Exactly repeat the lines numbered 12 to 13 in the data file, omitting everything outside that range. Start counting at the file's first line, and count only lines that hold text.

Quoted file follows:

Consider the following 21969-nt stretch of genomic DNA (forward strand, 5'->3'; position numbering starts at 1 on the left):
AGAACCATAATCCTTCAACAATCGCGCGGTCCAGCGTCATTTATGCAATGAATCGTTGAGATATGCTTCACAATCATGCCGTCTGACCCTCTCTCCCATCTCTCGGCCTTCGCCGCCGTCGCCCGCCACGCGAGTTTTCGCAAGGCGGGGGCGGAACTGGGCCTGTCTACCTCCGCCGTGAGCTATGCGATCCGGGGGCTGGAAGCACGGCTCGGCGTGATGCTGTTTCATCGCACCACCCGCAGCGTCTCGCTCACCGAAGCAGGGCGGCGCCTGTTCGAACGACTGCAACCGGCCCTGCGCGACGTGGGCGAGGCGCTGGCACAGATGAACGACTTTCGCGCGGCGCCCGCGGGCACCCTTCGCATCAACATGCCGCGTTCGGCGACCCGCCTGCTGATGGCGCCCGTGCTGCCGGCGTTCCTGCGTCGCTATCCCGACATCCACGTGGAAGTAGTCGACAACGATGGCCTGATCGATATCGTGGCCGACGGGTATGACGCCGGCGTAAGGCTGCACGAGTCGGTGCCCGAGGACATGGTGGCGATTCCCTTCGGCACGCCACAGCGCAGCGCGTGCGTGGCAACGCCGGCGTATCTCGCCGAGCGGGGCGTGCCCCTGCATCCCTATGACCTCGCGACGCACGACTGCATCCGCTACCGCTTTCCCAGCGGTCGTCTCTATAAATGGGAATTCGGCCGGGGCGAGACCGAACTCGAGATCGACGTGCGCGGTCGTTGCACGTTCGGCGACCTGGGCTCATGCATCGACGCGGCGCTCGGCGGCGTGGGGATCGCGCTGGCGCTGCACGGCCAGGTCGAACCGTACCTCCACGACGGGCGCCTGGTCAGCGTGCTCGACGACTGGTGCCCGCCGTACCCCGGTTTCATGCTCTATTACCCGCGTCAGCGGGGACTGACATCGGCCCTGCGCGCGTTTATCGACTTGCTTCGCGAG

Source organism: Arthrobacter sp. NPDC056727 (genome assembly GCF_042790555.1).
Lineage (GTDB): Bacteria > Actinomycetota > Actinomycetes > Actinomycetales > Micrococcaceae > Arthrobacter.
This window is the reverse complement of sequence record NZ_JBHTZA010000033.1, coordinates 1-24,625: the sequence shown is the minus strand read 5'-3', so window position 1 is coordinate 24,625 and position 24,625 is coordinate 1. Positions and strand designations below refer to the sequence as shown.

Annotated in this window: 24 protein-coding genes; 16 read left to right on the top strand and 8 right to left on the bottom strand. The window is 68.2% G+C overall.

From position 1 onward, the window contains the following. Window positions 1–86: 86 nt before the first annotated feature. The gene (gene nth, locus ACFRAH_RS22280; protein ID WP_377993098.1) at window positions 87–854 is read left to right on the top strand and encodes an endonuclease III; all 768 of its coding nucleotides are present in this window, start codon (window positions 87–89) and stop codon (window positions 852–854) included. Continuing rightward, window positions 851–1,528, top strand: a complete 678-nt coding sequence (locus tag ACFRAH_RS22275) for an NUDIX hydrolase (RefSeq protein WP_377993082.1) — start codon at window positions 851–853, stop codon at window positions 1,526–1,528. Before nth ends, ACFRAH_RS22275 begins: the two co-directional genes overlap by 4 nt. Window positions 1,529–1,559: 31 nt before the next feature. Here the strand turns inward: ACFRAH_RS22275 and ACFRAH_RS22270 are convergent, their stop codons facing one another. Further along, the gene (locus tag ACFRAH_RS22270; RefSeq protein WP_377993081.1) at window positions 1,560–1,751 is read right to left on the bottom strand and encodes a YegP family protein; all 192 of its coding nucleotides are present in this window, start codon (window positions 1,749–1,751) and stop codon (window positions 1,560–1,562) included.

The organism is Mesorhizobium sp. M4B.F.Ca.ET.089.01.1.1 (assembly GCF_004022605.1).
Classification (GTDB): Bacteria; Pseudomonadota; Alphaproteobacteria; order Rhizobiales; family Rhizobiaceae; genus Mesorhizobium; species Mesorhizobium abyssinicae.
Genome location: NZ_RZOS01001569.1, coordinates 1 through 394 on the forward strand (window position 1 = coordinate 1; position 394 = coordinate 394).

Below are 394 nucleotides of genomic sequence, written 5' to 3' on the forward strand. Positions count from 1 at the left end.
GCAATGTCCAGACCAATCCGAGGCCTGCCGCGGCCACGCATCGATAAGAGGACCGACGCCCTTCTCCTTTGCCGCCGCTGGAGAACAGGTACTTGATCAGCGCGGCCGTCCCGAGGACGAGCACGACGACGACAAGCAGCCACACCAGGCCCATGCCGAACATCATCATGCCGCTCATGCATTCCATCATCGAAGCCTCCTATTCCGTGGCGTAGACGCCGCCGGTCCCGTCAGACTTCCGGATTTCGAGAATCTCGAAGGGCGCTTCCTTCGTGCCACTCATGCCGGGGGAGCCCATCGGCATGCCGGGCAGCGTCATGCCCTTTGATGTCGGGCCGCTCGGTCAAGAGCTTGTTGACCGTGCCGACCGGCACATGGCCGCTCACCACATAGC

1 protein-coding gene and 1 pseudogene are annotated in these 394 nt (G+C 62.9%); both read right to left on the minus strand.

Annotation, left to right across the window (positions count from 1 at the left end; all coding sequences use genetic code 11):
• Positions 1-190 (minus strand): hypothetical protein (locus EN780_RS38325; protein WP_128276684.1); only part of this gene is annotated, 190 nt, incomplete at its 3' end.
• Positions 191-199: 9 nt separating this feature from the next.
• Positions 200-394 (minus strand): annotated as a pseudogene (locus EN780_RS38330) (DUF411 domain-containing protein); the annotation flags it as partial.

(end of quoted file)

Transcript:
GCAATGTCCAGACCAATCCGAGGCCTGCCGCGGCCACGCATCGATAAGAGGACCGACGCCCTTCTCCTTTGCCGCCGCTGGAGAACAGGTACTTGATCAGCGCGGCCGTCCCGAGGACGAGCACGACGACGACAAGCAGCCACACCAGGCCCATGCCGAACATCATCATGCCGCTCATGCATTCCATCATCGAAGCCTCCTATTCCGTGGCGTAGACGCCGCCGGTCCCGTCAGACTTCCGGATTTCGAGAATCTCGAAGGGCGCTTCCTTCGTGCCACTCATGCCGGGGGAGCCCATCGGCATGCCGGGCAGCGTCATGCCCTTTGATGTCGGGCCGCTCGGTCAAGAGCTTGTTGACCGTGCCGACCGGCACATGGCCGCTCACCACATAGC

1 protein-coding gene and 1 pseudogene are annotated in these 394 nt (G+C 62.9%); both read right to left on the minus strand.